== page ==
Seeing a parent or other loved one struggle with cognitive decline, dementia, or memory issues can be an emotional challenge for anyone. We often have to remind ourselves that the process is a marathon and not a sprint.
For some individuals diagnosed with dementia, symptoms progress rapidly, yet for others, it moves slowly. Most have some “good days” mixed in with some “tough days.” In time, most people with dementia will need some level of professional care, which might also include a senior community that provides high-quality memory care and assisted living.
Tracy Marcinski - Senior Living Counselor notes:
It is always difficult for a family to move a loved one into a senior community, but even harder when it is a memory care assisted living. The secure environment that offers our memory care residents the safety they require can seem a bit much for a family that has never visited this type of community. The locked doors and other security features sometimes seem a bit much for someone that has never visited one...
I recently asked our Memory Care Director what she would say to someone who has never visited before they came to visit her at work and she said she would just tell them that “we are all on a separate journey with the disease process of dementia”.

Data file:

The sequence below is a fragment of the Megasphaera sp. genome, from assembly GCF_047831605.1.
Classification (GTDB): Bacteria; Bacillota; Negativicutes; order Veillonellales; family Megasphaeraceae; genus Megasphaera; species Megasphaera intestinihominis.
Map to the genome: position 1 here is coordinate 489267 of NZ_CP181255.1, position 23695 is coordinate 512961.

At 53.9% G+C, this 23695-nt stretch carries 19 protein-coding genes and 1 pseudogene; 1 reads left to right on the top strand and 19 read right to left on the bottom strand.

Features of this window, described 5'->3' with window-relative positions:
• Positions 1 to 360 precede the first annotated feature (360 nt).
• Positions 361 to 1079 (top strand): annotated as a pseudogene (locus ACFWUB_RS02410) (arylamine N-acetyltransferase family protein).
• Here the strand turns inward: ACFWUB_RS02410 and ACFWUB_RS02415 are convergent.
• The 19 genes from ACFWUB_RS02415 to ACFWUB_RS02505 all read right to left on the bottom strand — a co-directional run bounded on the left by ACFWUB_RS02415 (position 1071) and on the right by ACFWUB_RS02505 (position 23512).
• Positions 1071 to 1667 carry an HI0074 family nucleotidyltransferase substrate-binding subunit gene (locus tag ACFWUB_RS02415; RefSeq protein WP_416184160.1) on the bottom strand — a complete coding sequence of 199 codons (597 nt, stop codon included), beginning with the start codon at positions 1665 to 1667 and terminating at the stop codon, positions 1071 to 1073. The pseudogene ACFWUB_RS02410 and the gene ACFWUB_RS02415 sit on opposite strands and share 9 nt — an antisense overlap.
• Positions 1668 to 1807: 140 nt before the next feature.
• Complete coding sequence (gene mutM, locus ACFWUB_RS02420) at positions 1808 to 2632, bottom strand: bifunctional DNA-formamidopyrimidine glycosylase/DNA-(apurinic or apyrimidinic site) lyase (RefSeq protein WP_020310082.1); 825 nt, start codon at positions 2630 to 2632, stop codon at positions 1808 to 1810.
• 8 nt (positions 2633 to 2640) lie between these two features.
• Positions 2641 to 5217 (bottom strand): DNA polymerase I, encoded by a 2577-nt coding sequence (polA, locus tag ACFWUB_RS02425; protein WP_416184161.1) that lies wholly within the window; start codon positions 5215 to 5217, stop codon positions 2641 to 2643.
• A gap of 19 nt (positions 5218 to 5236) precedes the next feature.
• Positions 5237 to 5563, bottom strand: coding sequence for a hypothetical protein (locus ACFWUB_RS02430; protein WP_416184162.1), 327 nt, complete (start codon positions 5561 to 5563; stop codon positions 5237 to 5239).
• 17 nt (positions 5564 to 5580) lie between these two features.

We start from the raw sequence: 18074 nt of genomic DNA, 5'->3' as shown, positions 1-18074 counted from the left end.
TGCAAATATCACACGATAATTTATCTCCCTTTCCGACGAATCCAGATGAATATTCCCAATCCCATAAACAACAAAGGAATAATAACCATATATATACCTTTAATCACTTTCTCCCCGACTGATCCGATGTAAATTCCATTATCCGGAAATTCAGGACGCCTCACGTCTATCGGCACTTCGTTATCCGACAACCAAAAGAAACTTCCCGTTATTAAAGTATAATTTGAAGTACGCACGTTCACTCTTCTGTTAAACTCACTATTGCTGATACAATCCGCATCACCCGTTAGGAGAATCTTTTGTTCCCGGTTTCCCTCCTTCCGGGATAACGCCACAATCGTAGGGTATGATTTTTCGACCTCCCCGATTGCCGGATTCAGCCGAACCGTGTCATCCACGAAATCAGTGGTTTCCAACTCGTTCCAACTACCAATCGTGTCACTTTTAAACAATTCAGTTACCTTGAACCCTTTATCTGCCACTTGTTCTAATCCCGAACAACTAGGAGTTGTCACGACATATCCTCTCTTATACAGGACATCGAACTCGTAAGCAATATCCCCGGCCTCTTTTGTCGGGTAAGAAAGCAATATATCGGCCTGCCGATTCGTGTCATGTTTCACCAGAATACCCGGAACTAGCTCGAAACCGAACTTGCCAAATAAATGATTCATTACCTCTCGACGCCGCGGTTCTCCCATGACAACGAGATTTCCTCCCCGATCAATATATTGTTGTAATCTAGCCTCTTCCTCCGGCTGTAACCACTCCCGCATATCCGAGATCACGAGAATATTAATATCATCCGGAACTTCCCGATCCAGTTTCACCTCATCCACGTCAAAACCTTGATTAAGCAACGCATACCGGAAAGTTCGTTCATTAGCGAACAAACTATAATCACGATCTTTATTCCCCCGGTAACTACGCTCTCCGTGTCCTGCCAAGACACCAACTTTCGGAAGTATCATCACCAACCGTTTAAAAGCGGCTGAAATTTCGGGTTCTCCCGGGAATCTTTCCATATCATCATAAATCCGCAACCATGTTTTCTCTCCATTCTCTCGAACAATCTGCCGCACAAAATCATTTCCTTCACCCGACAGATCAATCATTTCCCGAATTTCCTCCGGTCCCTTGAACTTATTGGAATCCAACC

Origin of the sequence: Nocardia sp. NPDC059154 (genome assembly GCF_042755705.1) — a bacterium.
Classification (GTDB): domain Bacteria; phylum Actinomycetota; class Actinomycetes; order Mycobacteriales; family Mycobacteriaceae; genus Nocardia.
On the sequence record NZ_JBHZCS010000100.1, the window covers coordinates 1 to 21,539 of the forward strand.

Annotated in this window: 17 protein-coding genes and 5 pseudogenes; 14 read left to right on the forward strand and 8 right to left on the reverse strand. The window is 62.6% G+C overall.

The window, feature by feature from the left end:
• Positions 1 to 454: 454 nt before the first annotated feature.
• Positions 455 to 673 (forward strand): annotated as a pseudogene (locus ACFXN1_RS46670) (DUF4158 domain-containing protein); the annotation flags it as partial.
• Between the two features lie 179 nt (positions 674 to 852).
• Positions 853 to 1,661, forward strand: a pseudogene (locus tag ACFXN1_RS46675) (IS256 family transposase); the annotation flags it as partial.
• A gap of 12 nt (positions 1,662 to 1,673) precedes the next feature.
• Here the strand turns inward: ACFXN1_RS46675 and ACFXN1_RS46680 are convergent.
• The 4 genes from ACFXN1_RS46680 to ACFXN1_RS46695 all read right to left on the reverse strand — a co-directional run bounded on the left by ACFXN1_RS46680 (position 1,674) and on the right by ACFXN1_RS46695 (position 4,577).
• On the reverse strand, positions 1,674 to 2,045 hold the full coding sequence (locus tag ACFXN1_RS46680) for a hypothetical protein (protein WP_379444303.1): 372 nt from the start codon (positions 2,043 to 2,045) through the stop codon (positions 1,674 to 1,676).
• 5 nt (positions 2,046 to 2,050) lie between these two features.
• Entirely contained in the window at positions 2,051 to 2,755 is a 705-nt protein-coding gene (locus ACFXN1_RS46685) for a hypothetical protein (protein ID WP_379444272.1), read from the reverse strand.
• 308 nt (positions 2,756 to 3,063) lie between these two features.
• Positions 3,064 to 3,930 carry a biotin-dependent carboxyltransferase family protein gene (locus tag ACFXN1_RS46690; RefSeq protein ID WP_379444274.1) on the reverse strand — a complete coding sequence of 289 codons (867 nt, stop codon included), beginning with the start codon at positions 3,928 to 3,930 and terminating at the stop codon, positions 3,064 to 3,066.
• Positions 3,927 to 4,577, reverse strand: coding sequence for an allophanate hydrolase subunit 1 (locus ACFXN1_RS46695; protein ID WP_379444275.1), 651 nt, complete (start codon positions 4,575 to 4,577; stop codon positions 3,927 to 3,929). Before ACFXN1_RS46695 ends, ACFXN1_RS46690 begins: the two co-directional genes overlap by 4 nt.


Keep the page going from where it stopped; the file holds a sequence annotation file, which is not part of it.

Dementia Has Many Stages
When you first visit our memory care community, you will likely see residents who are in various stages of dementia, Alzheimer’s disease, or cognitive decline. Depending on the stage and the individual, symptoms may not physically manifest in a way that is easy to recognize.
Some individuals may seem to be barely affected at first, able to carry on conversations and interact as if they were guests themselves. Then there will be other individuals who have lost their ability to communicate clearly, or who have developed significant mobility issues.
The disease of dementia impacts each individual in unique ways. Making sure that each resident is safe, supported, and receiving the type of care they need for their particular stage of dementia, requires a custom treatment plan. At Heritage Communities, we focus on providing individualized care at every single, unique stage of the process.
A vast amount of research and caregiver experience has found that providing Alzheimer’s and dementia residents with a positive comfortable environment, improves treatment outcomes.